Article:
A North East council is being forced to cut back on school repairs and borrow money in order to plug a black hole in school places funding.
Durham County Council was among the three quarters of authorities in England to say they have not received enough money from the Government to create the extra school places needed in their area due to population increases.
A poll of finance chiefs by the Local Government Association (LGA) for the five-year period to 2016/17 found that, of the near 80 councils that responded, 77% said the funding has not been enough.
However, Northumberland County Council and South Tyneside District Council said they currently have enough cash to cope, bucking the national trend. North Tyneside and Newcastle City Councils were unavailable.
The LGA report claims councils nationally are going to “extraordinary lengths” to ensure every child has a school place, including additional classes and temporary buildings.
An extra 90,000 primary places were created in the country last year, and the LGA says a further 130,000 will be needed by 2017/18, along with 80,716 new secondary places by 2019/2020.
Durham County Council said demographic changes and new housing was having a growing impact on its schools. The authority was due to receive £13.2m for 1,864 new school places by 2016/17 but has only received just over half so far.
A spokesman said: “The financial shortfall has been made up by using some of the allocation the council receives from the Government for school maintenance, and by using playing fields capital receipts.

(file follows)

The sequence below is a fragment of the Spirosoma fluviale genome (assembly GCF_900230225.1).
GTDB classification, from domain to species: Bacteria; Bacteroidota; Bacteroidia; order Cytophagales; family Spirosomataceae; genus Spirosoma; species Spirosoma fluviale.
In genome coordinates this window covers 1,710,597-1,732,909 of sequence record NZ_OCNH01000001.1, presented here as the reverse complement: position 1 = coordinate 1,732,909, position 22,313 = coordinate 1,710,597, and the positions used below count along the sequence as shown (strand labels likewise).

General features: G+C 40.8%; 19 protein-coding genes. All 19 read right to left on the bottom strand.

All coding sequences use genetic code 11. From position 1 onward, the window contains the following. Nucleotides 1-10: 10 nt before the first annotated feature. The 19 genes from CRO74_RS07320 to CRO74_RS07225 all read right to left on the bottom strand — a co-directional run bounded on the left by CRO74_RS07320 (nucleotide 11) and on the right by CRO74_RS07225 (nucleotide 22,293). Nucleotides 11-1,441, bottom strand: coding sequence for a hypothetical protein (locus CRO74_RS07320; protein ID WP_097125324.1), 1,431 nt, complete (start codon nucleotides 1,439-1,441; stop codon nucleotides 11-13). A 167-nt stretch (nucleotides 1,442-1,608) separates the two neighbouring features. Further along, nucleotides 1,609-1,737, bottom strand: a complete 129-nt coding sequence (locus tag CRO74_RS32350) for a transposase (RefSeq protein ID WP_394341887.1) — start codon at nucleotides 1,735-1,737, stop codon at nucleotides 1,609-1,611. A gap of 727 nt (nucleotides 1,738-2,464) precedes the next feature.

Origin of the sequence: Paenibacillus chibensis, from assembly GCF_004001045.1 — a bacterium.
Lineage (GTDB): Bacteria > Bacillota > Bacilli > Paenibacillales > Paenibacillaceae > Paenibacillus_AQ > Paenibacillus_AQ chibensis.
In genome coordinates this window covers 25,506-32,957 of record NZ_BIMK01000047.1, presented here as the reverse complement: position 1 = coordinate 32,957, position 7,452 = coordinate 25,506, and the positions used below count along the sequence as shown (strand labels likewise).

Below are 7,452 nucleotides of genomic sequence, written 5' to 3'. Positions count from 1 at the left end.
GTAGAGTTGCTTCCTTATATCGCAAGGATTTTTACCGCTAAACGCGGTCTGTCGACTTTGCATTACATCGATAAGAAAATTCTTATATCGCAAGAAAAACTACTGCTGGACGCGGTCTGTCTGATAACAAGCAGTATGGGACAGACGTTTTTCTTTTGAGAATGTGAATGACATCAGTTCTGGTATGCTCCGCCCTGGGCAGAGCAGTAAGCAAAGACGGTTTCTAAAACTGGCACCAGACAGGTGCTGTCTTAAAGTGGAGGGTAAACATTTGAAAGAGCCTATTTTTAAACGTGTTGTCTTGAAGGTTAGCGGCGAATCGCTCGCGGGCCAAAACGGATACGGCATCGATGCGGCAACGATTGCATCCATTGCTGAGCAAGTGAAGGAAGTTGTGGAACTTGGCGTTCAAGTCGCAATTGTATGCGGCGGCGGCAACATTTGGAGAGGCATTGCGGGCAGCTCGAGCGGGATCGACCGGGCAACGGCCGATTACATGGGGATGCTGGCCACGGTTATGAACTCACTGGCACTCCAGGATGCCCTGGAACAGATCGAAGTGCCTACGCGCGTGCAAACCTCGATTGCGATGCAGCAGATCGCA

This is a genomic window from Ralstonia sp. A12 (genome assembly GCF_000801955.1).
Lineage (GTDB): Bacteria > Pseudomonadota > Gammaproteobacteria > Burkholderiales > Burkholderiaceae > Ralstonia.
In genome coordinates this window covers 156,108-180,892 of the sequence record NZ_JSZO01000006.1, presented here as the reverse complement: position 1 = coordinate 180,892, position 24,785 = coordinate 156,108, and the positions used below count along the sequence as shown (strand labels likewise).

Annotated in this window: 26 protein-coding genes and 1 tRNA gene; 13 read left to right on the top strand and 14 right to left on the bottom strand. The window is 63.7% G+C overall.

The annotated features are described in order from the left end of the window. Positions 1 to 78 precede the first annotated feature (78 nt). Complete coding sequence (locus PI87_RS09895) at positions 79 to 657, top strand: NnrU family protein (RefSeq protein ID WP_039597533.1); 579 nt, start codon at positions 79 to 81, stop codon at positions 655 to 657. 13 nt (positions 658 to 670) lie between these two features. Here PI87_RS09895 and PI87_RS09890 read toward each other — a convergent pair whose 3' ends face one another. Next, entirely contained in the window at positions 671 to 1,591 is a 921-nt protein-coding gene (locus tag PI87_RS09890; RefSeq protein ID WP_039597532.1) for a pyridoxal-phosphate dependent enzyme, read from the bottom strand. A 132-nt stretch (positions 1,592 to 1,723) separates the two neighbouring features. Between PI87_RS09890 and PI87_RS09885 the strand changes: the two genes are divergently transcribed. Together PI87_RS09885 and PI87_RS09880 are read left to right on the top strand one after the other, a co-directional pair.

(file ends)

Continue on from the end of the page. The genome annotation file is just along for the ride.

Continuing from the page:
“We are looking at providing a further 400 school places in 2016/17 at an approximate cost of £5.5m. Funding for these places has yet to be found.”
Coun David Simmonds, chairman of the LGA’s children and young people’s board, said that across England the total amount of money councils said they were short of came to £1.06bn.
More than a third of the councils who said they were short were borrowing money, two thirds using cash from developers, over a fifth taking funds from other building programmes and half using money from other school projects.
Coun Simmonds added: “The scale of this black hole is such that the cost of the creation of new school places cannot be met by council taxpayers.
“The lack of school places is no longer confined to primary schools but is spreading to secondary schools, and across the country we estimate more than 200,000 places will be needed.”
The Department for Education said it was giving councils £5bn to spend on new school places during this Parliament, which has already resulted in the creation of 260,000 new places in “shortage areas”.
A spokesman added: “In addition we are allowing good schools to expand without the restrictions and bureaucracy they faced in the past.”